Dr. Martin Luther King, Jr. Activities for Kids
In this set of activities adaptable for grades K-3, parents and educators will find ideas for teaching about Dr. Martin Luther King, Jr. These activities are designed to complement the BrainPOP Jr. Dr. Martin Luther King, Jr. topic page, which includes a movie, quizzes, online games, printable activities, and more.
Classroom Activities for Teaching About Dr. Martin Luther King, Jr.
Have your students choose someone who inspires them. It may be a family member, community leader, friend, or even a character in a book. Have each child create a profile of a hero or role model and explain why he or she is inspirational. Some students may even want to interview their subjects. Then have students share their profiles with the class. Encourage students to be creative: they can dress up, give a speech, write a poem, offer inspirational quotes, create posters, or even build a webpage that honors their inspirational person.
Remind children that Dr. King stood up for his beliefs to bring change to an entire nation. What would your children like to change about their world? Discuss key issues in your school, community, or state. Issues can include adding bike lanes or public spaces, budget cuts to school programs, saving landmarks, or cutting down on pollution. Brainstorm ways that children can get involved. They may want to start a letter-writing campaign or raise awareness at school through events or fundraising. Help your children become active citizens!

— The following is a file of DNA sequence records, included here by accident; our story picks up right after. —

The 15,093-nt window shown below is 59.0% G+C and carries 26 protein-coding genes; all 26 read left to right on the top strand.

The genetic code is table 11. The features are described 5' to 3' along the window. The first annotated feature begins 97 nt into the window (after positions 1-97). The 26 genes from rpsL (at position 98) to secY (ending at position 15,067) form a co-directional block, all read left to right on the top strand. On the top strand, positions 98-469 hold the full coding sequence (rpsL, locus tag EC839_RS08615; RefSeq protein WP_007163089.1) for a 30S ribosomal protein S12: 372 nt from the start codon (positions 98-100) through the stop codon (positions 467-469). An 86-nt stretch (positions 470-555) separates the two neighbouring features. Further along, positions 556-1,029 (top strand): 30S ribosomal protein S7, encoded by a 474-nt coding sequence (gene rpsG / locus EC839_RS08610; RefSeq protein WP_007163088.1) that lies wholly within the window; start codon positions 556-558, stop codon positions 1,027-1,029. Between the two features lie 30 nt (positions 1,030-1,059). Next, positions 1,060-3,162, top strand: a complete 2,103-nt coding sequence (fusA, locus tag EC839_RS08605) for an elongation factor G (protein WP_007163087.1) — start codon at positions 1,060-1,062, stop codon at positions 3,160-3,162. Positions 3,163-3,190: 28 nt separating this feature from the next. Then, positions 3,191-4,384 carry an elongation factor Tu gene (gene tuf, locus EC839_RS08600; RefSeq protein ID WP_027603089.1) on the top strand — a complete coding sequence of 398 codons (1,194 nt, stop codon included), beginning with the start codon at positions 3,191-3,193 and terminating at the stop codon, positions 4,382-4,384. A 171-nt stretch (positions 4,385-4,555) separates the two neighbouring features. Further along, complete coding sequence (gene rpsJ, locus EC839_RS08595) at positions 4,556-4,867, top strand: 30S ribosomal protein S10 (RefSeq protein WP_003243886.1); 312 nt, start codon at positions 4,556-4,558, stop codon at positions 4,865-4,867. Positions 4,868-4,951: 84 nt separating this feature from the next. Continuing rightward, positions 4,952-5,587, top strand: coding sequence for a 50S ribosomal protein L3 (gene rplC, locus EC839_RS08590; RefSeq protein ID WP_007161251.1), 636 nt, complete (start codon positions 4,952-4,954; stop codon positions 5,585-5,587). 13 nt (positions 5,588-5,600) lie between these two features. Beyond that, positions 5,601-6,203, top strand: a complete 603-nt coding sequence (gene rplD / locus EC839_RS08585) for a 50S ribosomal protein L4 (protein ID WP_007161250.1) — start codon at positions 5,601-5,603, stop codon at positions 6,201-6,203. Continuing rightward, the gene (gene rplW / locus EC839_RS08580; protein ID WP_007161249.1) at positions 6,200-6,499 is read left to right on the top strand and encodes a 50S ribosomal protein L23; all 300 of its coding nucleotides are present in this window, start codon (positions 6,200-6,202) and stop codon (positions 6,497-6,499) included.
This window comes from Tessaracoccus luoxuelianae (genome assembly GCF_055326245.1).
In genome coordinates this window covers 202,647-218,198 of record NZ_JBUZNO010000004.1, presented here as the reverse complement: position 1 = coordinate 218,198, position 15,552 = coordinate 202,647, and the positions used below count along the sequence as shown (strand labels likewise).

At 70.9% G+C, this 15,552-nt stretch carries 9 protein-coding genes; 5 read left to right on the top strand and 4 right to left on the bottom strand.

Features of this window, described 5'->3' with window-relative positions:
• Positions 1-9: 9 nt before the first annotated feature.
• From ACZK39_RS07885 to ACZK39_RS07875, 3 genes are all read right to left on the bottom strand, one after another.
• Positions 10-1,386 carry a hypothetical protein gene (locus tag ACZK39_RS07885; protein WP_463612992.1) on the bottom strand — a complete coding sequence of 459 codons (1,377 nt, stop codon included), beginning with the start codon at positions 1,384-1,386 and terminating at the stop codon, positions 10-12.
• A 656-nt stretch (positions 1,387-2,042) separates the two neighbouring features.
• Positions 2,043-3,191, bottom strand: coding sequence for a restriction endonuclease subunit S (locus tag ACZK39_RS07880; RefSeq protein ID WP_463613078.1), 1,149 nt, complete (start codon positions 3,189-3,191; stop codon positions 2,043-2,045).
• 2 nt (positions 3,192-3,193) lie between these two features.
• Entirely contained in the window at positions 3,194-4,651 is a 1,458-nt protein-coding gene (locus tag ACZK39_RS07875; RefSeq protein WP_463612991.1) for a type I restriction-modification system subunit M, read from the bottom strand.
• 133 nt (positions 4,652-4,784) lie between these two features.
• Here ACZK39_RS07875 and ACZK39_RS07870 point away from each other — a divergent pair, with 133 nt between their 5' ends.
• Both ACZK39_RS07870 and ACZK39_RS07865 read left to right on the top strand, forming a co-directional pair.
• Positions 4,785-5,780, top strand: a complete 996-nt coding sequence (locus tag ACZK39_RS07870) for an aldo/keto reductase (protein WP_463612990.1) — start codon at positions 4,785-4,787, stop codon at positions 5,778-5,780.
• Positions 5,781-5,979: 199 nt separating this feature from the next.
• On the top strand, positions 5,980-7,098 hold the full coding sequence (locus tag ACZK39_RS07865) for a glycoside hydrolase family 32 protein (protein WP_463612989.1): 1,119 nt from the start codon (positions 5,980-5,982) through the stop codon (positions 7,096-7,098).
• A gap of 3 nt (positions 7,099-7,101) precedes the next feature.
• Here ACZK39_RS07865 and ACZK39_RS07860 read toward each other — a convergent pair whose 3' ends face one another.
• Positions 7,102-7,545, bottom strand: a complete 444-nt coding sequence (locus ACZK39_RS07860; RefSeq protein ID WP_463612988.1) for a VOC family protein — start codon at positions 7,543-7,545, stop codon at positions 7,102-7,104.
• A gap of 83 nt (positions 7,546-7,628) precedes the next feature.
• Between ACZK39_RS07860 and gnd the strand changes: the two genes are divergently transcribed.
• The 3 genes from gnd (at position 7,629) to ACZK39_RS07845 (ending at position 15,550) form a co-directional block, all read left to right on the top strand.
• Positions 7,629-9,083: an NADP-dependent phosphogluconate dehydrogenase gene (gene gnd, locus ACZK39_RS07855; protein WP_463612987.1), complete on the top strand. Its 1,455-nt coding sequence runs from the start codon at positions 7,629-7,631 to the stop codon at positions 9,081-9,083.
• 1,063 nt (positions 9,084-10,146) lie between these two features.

Family and Homeschool Activities for Teaching About Writing a Paragraph
Many books, films, and other child-friendly resources have been created about Martin Luther King, Jr. Visit the library with your child and check out resources to learn more about his life and work. Read and watch together and discuss. We recommend going on the Internet to look up his famous “I Have a Dream” speech and listen together. Pause during the speech and take time to discuss Dr. King’s words.
Have your child trace his or her hand on a piece of paper. Then brainstorm five things your child can do or say to become a better citizen. Try to think of specific ways your child can treat people with respect, contribute to the community, or fulfill assigned responsibilities at home. For example, your child could give one compliment to a sibling or classmate everyday. To model good citizenship, you may want to write your own “Five Things”, too.